On March 7, 2023, the Senate Finance Committee held a hearing on “Tax Policy’s Role in Increasing Affordable Housing Supply for Working Families,” during which the Low-Income Housing Tax Credit (Housing Credit) was a significant focus and received positive mentions and comments of bipartisan support from several Senators. Chairman Ron Wyden (D-OR) called the hearing to create momentum for affordable housing legislation in the 118th Congress, and closed by saying, “The only thing that is unacceptable is for this Congress to take a pass on housing.”
The witnesses were:
- Denise Scott, President, Local Initiatives Support Corporation (LISC)
- Steve Walker, Executive Director, Washington State Housing Finance Commission
- Sharon Wilson Géno, President, National Multifamily Housing Council
- Mark A. Calabria, Senior Advisor, Cato Institute
- Garrett Watson, Senior Policy Analyst And Modeling Manager, Tax Foundation
The AHTCC worked closely with our lead champions on the committee as well as the hearing’s witnesses to highlight the importance of the Housing Credit, particularly the importance of expanding and strengthening the program by enacting provisions in the Affordable Housing Credit Improvement Act (AHCIA), the primary legislation to expand and strengthen the Housing Credit that was co-sponsored by nearly half of the 117th Congress. See below for highlights of the hearing.
The video recording of the full hearing, the opening statements of Chairman Wyden and Ranking Member Mike Crapo (R-ID), and the written testimonies of the witnesses are available here.
Positive Mentions of the Housing Credit
Several Senators made positive comments about the Housing Credit, including Sen. Ben Cardin (D-MD) (who called the Housing Credit “the strongest tool we have to date”), Sen. Debbie Stabenow (D-MI), Sen. Sherrod Brown (D-OH), Sen. Bob Menendez (D-NJ), Sen. Maggie Hassan (D-NH), and lead AHCIA sponsor Sen. Maria Cantwell (D-WA), who focused her questioning on the need to restore the 12.5 percent allocation increase and the use of the Housing Credit in rural areas. Sen. Elizabeth Warren (D-MA) also commented that, “The Low-Income Housing Tax Credit is not perfect, but it helps drive the development of affordable rental homes.”
Additionally, Ranking Member Crapo mentioned that the Housing Credit “generally has bipartisan support” and also said that “targeted tax policies, such as LIHTC, are important and a part of solving housing affordability and supply issues.” And although Sen. Marsha Blackburn (R-TN) did not attend the hearing, Sen. Crapo noted her support of affordable housing in his opening remarks as well. Lead Republican AHCIA sponsor Todd Young (R-IN) also submitted a letter to the record from the Bipartisan Policy Center’s Terwilliger Center that calls for expanding the Housing Credit and enacting the AHCIA.
Three of the five witnesses also mentioned in their testimony the importance of expanding and strengthening the Housing Credit in order to increase affordable housing supply, while also specifically mentioning the need for restoring the 12.5 percent allocation increase, lowering the 50 percent bond financing threshold to 25 percent, and enacting other priorities in the AHCIA. Two of these witnesses were representatives of AHTCC member organizations: Denise Scott, President of Local Initiatives Support Corporation, who reiterated that, “the Housing Credit is the nation’s most successful tool” for building affordable rental housing, and Steve Walker, Executive Director of the Washington State Housing Finance Commission, who emphasized that “Because the Housing Credit is working, we simply need more of it.” Sharon Wilson Géno, President of the National Multifamily Housing Council (NMHC), who works alongside the AHTCC as a member of the ACTION Steering Committee, also spoke positively of the Housing Credit and stated she and NMHC “strongly recommend passage of the AHCIA” to increase the ability of Housing Credits to develop more homes.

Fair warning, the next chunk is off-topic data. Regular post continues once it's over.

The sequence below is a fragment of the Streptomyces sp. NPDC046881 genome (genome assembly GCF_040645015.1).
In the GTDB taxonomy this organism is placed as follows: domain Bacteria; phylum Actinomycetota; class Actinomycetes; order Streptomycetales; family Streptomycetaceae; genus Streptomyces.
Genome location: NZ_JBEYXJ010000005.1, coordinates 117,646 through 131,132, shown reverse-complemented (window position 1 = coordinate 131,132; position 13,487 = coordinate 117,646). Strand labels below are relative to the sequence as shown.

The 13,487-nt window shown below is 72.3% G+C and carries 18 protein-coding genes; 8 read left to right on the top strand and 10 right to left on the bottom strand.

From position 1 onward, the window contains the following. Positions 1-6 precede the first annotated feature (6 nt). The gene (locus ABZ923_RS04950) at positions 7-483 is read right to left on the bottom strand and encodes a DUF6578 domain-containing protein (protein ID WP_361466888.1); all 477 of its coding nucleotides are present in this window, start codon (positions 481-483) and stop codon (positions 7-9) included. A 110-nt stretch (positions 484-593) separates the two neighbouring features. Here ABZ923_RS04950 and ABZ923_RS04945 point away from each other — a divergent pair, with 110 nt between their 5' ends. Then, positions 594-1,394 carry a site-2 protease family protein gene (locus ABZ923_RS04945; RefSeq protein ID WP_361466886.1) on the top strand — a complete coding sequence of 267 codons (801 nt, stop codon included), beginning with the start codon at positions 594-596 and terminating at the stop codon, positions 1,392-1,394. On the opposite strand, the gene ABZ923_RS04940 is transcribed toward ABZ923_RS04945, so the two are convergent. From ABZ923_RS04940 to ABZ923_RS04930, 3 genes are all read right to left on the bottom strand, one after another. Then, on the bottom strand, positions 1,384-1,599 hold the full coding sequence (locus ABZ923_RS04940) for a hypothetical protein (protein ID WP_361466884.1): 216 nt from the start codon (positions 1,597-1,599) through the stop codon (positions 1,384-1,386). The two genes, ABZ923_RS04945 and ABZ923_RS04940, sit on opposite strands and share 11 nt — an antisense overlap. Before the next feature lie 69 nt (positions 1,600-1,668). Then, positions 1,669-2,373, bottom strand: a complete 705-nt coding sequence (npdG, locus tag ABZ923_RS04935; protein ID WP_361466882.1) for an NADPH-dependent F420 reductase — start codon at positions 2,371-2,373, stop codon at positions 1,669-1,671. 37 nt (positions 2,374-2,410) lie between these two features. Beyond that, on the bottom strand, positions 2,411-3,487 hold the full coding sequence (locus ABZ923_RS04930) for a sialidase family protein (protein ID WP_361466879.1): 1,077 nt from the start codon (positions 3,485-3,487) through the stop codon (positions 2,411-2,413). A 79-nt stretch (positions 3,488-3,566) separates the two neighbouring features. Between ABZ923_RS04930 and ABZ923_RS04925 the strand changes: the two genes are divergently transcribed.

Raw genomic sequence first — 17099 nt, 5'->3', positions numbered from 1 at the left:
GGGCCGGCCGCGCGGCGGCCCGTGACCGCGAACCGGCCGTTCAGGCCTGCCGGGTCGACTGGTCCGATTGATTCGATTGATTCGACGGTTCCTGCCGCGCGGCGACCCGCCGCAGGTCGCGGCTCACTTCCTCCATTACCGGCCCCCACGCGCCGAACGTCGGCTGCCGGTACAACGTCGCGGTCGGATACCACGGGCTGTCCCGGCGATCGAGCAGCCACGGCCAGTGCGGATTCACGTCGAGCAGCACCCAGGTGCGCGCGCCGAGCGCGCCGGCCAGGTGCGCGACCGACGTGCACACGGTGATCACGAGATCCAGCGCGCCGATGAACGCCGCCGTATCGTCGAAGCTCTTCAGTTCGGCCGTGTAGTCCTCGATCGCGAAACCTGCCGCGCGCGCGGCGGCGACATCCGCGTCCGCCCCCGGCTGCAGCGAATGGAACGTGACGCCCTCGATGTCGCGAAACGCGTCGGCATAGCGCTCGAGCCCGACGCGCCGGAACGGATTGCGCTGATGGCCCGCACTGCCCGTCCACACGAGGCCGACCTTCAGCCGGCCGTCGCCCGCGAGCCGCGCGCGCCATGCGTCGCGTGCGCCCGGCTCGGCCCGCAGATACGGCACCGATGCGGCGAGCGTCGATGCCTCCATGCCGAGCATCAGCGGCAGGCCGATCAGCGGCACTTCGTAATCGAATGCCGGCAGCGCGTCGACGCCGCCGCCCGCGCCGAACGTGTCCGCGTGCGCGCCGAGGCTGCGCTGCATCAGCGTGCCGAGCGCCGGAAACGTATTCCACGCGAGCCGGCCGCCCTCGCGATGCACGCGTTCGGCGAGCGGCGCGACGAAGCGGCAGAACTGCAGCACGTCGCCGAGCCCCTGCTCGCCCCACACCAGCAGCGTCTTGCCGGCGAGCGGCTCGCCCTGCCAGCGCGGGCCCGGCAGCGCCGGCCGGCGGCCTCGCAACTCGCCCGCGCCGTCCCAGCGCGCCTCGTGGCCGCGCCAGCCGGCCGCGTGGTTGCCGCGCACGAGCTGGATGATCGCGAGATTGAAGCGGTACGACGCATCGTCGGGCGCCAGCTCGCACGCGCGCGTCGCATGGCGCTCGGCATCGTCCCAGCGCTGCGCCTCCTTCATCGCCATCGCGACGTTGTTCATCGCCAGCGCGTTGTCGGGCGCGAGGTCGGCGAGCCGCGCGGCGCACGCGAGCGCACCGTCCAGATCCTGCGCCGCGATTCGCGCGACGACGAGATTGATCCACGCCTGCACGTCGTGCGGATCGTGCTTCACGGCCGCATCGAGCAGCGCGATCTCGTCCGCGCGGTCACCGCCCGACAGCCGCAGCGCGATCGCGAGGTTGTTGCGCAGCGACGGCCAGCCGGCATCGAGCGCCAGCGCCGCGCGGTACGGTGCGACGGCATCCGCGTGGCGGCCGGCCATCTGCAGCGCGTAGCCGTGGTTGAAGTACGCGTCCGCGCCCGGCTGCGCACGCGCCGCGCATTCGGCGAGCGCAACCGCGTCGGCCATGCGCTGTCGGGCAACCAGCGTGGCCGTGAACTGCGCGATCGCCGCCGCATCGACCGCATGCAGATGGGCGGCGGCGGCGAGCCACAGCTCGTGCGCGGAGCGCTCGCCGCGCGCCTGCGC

The other two witnesses, Mark Calabria, Senior Advisor at the Cato Institute, and Garrett Watson, Senior Policy Analyst and Modeling Manager at the Tax Foundation, expressed some criticisms of the Housing Credit, and called for increase data transparency, among other reforms.
Reintroduction of the AHCIA and Other Affordable Housing Legislation
Though the AHCIA has not yet been reintroduced in this Congress, the legislation received considerable attention during the hearing, including from lead sponsors Chairman Ron Wyden (D-OR) and Senators Maria Cantwell (D-WA) and Todd Young (R-IN), and discussions are well underway to prepare for reintroduction this spring.
In addition to the AHCIA, two other pieces of legislation to address the affordable housing crisis were raised during today’s hearing. Chairman Wyden announced the reintroduction of his Decent, Affordable, and Safe Housing for All Act (DASH Act), and Sens. Cardin and Young announced yesterday’s reintroduction of the Neighborhood Homes Investment Act, legislation that calls for the creation of a new federal tax credit for the development and renovation of housing in distressed urban, suburban, and rural neighborhoods.